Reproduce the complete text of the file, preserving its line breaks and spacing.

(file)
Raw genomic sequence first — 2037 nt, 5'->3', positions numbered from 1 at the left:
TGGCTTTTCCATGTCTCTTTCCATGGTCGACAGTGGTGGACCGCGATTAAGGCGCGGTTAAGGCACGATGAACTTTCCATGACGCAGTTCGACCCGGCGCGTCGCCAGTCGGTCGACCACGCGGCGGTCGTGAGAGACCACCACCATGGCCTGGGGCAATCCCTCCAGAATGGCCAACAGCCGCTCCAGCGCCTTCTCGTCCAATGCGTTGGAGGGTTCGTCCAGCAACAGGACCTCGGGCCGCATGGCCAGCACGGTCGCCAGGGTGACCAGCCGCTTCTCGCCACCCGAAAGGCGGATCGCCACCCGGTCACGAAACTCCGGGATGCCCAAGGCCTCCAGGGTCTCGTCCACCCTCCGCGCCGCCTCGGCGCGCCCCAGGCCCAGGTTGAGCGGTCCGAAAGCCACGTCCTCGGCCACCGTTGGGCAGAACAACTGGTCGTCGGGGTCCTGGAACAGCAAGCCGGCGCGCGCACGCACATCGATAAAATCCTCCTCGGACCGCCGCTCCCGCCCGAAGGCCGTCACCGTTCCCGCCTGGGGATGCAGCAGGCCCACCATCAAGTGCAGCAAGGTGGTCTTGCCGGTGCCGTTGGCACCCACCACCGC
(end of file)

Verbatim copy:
Raw genomic sequence first — 2037 nt, 5'->3', positions numbered from 1 at the left:
TGGCTTTTCCATGTCTCTTTCCATGGTCGACAGTGGTGGACCGCGATTAAGGCGCGGTTAAGGCACGATGAACTTTCCATGACGCAGTTCGACCCGGCGCGTCGCCAGTCGGTCGACCACGCGGCGGTCGTGAGAGACCACCACCATGGCCTGGGGCAATCCCTCCAGAATGGCCAACAGCCGCTCCAGCGCCTTCTCGTCCAATGCGTTGGAGGGTTCGTCCAGCAACAGGACCTCGGGCCGCATGGCCAGCACGGTCGCCAGGGTGACCAGCCGCTTCTCGCCACCCGAAAGGCGGATCGCCACCCGGTCACGAAACTCCGGGATGCCCAAGGCCTCCAGGGTCTCGTCCACCCTCCGCGCCGCCTCGGCGCGCCCCAGGCCCAGGTTGAGCGGTCCGAAAGCCACGTCCTCGGCCACCGTTGGGCAGAACAACTGGTCGTCGGGGTCCTGGAACAGCAAGCCGGCGCGCGCACGCACATCGATAAAATCCTCCTCGGACCGCCGCTCCCGCCCGAAGGCCGTCACCGTTCCCGCCTGGGGATGCAGCAGGCCCACCATCAAGTGCAGCAAGGTGGTCTTGCCGGTGCCGTTGGCACCCACCACCGC